This isadult learners' week. I should have thought that, following the Government's Lifelong Learning policy, the entire year would be devoted to adult learners. But then, nothing is ever what it seems. Take the many men and women aged 50-plus who are about to take (or be made to take) early retirement or voluntary redundancy and who wish to spend their new- found leisure studying for a degree. Unlike younger students, they cannot benefit from a loan, let alone a grant. Dr Kim Howells, Lifelong Learning Minister, now says a "consultation paper" on lifelong learning has "invited views on extending loans to those in their early 50s who wish to enter higher education". Consultations? Lifelong learning should mean just that: learning throughout life, not just until you hit that ceiling of 50. Under the present clapped-out rules, more than half the Cabinet couldn't get a loan. Deputy PM John Prescott is 59; Robin Cook, our Foreign Secretary, is 52; Lord Irvine, Lord Chancellor, is 57; even Jack Straw, our beloved Home Secretary, is "past it" - he's 51. Then at the Board of Trade there's dear Margaret Beckett, 55; Jack Cunningham at Ag, Fish and Food and Health Secretary Frank Dobson are both a ripe 58. As for poor David Blunkett, he'll be 51 next month.
Dons and Donnas
Shortly before the Association of University Teachers decided last week to name and shame universities and colleges that have few, if any, female professors on their books, the University of Surrey appointed its first- ever woman professor of engineering. And King's College, London University, named the Baroness Rawlings as its chairman of Council. There are only five professors of electrical engineering in the UK and Dr Maria Petrou is now one of them. Her appointment brings Surrey's proportion of women profs to 14 per cent. Across the nation, the figure is a mere 8.5 per cent. As for Lady Rawlings, 59, (Patricia Rawlings as was) she takes over the King's Council chair from Sir James Spooner, who has held the post since 1986. It is strange,though, that when more than half the UK's undergrads are women, men still dominate senior academic positions. According to the AUT survey, 20 out of the country's 178 higher education institutions have not a single woman don - or donna. Even at senior lecturer level, 83.4 per cent are male. Women vice-chancellors can be counted on the fingers of one hand. And it's no good telling me that women don't apply for top jobs. They do. But they rarely make it to the short list. As WoM readers know, the AUT has a woman president - Penny Holloway. "The kid gloves are off," she said last week. Now there's fightin' talk.
In the Pink
Cambridge is without doubt a city of great beauty and the highest scholarship. But I have always found it lacking in top quality restaurants. Oh, there are plenty of eateries and even one or two worth a second visit. I haven't sampled enough college fare to be dogmatic (but the few I have tasted left much to be desired). All this is about to change when the university relaunches its very own restaurant, The Riverside, in the summer. Steven Saunders, known to quite a few square eyes as the star of television's Ready, Steady, Cook, has been retained as consultant to make sure that menus maintain a gourmet standard. Saunders owns The Pink Geranium (1995 Restaurant of the Year) and Sheen Mill in Melbourn (no, not a spelling mistake for that place in Oz, but a somewhat smaller town some 10 miles outside Cambridge). At present The Riverside is open to dons, students and paying conference customers. But from the summer, it will take bookings from Joe and Joan Public. If you go, ask for a window table. The restaurant is on the first floor of the University Centre and has sensational views across the mill pond at the end of Mill Lane.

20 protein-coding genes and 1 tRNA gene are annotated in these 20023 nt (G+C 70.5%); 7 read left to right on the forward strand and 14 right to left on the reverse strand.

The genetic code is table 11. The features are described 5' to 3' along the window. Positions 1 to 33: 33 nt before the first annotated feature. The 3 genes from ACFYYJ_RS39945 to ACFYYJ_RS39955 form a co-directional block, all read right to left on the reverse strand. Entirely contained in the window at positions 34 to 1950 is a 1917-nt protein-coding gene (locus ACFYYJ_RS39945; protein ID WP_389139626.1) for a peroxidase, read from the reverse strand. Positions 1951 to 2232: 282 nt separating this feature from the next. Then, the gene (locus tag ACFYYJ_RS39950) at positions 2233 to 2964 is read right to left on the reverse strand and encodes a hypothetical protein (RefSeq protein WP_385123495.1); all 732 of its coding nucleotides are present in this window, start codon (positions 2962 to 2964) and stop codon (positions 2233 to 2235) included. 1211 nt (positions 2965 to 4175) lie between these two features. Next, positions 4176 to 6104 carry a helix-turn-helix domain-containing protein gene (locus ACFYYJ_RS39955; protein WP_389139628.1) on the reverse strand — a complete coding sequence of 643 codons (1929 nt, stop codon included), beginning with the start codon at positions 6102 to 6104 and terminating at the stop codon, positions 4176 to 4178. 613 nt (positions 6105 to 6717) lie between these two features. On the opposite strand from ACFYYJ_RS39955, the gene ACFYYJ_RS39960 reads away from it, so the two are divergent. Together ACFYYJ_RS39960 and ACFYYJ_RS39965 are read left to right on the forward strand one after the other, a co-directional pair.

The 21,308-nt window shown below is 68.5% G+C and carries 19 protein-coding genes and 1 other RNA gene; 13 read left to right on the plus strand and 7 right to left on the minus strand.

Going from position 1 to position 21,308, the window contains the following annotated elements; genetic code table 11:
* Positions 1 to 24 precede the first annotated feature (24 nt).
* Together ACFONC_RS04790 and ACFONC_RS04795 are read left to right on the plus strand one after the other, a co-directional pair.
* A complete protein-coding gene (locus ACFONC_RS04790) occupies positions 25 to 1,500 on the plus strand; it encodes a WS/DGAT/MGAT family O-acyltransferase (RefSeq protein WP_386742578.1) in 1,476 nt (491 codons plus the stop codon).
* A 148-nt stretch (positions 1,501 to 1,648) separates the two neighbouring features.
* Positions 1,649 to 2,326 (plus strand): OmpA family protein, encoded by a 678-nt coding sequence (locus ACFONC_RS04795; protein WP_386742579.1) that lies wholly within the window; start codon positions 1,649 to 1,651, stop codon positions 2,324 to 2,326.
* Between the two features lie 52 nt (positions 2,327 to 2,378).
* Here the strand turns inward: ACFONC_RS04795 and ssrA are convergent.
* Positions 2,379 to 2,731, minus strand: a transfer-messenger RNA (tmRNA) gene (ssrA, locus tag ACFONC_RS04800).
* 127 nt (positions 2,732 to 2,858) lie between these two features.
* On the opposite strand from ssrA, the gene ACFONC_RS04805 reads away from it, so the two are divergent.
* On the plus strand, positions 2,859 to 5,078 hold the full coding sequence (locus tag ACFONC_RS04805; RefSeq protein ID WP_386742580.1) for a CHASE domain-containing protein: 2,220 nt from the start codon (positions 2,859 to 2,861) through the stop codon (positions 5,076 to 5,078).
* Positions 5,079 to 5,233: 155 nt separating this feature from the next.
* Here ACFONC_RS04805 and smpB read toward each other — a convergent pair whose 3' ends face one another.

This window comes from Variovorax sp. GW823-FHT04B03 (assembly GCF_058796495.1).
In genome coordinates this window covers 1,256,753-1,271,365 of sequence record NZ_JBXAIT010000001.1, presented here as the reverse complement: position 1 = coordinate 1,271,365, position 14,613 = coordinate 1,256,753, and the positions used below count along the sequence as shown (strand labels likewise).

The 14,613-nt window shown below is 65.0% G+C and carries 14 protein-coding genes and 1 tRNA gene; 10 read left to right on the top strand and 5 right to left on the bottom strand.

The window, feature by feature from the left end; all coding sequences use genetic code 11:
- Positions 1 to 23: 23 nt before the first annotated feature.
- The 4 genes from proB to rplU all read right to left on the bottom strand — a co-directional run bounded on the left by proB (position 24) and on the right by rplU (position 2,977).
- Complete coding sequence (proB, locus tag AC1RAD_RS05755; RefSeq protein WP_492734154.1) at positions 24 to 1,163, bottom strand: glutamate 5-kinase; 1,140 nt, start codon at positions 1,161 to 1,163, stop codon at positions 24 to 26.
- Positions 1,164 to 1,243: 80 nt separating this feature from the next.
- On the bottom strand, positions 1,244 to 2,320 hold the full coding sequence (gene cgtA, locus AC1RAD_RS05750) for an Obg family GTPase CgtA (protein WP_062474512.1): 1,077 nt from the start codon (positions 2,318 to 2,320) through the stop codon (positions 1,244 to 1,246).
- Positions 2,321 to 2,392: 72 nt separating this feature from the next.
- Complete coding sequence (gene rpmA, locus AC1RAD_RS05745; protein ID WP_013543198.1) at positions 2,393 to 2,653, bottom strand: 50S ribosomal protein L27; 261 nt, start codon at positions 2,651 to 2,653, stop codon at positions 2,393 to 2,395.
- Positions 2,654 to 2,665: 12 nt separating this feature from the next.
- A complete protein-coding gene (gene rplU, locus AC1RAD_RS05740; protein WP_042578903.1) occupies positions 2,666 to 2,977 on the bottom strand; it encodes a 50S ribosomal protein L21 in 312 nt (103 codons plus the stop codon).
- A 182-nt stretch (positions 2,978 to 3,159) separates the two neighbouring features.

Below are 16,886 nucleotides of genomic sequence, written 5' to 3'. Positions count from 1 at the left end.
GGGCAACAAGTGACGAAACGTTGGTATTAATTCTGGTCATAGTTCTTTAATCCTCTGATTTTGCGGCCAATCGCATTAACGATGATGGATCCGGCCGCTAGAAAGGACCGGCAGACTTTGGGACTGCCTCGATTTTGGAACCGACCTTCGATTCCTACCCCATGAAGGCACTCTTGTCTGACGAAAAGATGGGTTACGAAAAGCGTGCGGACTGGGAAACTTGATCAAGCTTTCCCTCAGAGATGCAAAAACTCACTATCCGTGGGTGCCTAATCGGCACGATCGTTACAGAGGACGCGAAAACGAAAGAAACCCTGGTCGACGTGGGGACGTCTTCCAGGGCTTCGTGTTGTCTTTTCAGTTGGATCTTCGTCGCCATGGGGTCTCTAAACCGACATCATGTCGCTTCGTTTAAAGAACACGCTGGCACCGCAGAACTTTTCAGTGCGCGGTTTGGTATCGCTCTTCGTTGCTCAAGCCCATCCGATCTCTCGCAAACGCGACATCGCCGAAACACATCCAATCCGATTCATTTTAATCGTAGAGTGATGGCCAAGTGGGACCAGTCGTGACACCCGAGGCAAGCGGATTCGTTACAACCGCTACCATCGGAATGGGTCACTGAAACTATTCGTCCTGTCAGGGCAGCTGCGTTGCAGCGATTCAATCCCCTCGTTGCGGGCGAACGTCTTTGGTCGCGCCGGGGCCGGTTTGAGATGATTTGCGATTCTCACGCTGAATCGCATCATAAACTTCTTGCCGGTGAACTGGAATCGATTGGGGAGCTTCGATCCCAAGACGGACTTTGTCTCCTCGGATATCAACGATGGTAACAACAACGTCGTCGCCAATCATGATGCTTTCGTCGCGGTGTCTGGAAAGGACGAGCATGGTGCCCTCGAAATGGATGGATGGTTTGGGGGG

Those obsessed with league tables still believe A-levels to be the "gold standard", and that if you've managed three of them at a high grade, you'll end up with a super degree. It ain't necessarily so. I have long suspected that GCSE results are probably better predictors of the class of degree. Ron McDougall, management information co-ordinator of the University of East London, decided to look at last summer's 2,436 graduates and found that of those who entered the university without "conventional qualifications" (ie A-levels), 7.6 per cent were awarded first-class degrees. This compares with only 4.8 per cent of those with A-levels. Dr McDougall found a similar outcome among those with upper seconds: 65.8 per cent had come without formal qualifications, while 42.6 per cent came armed with A-levels. More than half UEL entrants are mature students and do not require the same formal qualifications as school leavers. Mind you, Dr McDougall did not specify what grade A-levels were flourished at entry. Still, it's worth pursuing this piece of research at other universities, including the "older" ones.
What is it with those gremlins? They even managed to slip into last week's story on how satisfied students are with Ucas, the universities' admissions service. I clearly said that nearly 90 per cent - that's right, ninety - found the service efficient. But those little rascals changed it to "nearly 10 per cent". What nonsense. Why, Ucas has just been nominated for a Charter Mark - the Cabinet Office's educational Oscar, another sure sign of its high quality. So, sackcloth and ashes all round
And finally ...
As we settle down for this year's GCSE exams, we may expect the usual crop of howlers. Wye College, London University's beautiful agricultural campus at Ashford, Kent, has harvested a few from religious education papers set on the other side of the Pond: "The people who followed the Lord were called the 12 decibels." "The epistles were the wives of the apostles." And: "St Matthew was by profession a taximan."Reuse content